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Carborundum Tactile Indicators

An extremely hard wearing, anti-slip Tactile Indicator solution...

Throughout our 25 years of operation in the tactile industry, we’ve tried and tested countless products to assess their viability for use in the public domain. Below is information about one of our discrete tactile indicators - there are pitfalls to avoid when choosing a suitable product.

Carborundum, also known as silicon-carbide, is a naturally occurring mineral – although it is quite rare so almost all the silicon carbide used for industry is manufactured.  Manufactured Carborundum is formed by bonding silica grains together with carbon in an extremely hot furnace (a process called sintering). Carborundum is used all around the world for various applications such as automotive i.e. brakes and diesel particulate filters and abrasives for cutting and grinding discs. So where are we going with this? Well, Carborundum is also used as an infill in tactile indicators - like the product below.

Close-up of Black Carborundum and Stainless Steel Tactile Indicator

Carborundum is used as it is exceptionally hard, giving great wear characteristics and when bonded together with epoxy resin, provides excellent anti-slip functionality. It’s also an aesthetically pleasing form of discrete tactile indicator that architects like to choose for their signature projects.

So, what about the photos below? Why do they look like they’ve got faded sand infills? Well, they are not filled with carborundum at all - when Carborundum is produced the natural colour is black/brown so almost impossible to tint to a lighter shade.

Instead, Tactile manufacturers take a fine white or translucent aggregate (not carborundum) and add a yellow colourant along with the epoxy to use as an infill material. Unfortunately, the UV stability and general quality of the colourant is, more often than not, poor; resulting in rapid fading when the Tactile Indicators are exposed to the sun. Poor infill mixtures can also result in the infill falling out - wrecking any of the originally intended asthetic appeal.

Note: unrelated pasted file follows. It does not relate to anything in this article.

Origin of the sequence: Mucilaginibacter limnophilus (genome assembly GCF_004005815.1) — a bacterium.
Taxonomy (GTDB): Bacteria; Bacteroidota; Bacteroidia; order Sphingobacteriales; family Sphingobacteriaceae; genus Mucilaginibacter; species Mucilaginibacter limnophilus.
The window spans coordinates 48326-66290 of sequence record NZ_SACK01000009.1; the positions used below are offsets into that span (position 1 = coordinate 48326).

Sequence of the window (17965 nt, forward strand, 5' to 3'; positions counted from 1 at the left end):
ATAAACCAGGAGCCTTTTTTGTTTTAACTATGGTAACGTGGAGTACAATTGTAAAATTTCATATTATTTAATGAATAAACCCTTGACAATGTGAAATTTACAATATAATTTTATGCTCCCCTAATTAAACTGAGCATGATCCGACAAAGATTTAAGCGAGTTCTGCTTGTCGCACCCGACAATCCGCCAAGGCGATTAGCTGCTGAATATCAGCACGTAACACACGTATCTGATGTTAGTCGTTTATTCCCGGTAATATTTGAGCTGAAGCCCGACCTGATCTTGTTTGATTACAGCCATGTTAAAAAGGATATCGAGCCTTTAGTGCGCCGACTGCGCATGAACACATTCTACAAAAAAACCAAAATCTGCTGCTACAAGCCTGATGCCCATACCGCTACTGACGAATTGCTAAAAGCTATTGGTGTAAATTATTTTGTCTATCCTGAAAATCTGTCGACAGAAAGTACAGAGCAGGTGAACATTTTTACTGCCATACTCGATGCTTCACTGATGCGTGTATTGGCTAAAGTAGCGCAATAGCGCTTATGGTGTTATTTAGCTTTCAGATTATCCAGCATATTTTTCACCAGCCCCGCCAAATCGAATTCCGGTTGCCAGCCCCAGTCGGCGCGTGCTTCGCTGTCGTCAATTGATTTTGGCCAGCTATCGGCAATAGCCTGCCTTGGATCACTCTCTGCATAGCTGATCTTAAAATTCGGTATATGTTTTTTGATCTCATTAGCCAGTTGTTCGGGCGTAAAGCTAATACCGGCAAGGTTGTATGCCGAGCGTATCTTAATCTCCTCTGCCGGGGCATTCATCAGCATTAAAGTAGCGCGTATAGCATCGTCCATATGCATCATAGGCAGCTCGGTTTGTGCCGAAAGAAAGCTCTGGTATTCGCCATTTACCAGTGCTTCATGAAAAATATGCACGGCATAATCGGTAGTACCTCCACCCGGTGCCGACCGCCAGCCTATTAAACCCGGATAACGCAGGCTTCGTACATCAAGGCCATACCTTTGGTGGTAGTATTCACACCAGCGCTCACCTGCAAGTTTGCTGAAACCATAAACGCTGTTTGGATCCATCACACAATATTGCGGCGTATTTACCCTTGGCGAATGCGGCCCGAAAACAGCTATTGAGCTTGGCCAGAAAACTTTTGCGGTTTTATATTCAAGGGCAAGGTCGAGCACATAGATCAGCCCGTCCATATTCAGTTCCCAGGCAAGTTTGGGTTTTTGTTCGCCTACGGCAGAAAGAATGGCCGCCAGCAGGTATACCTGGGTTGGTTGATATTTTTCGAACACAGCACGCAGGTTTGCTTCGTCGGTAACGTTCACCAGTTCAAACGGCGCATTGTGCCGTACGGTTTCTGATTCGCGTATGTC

Poor Quality Yellow Carborundum and Stainless Steel Tactile Indicator Close-up 01 Poor Quality Yellow Carborundum and Stainless Steel Tactile Indicator 01

Once the tactile indicators fade to this extent, they are not only non-detectable to the visually-impaired but non-compliant and a potential liability.

Poor Quality Yellow Carborundum and Stainless Steel Tactile Indicator Close-up 02 Poor Quality Yellow Carborundum and Stainless Steel Tactile Indicator 01

When selecting a composite tactile indicator, TacPro® recommend the use of Marine-Grade 316 Stainless Steel with black Carborundum infills to ensure that the tactile indicators keep their colour-fastness as they never fade and maintain their anti-slip properties for years to come.

Also avoid tactiles that have a disc of self-adhesive carborundum tape pressed into a very shallow cavity on top - these invaribly fall out.

Poor Quality Stainless Steel Tactile Indicator with Carborundum Tape on Top

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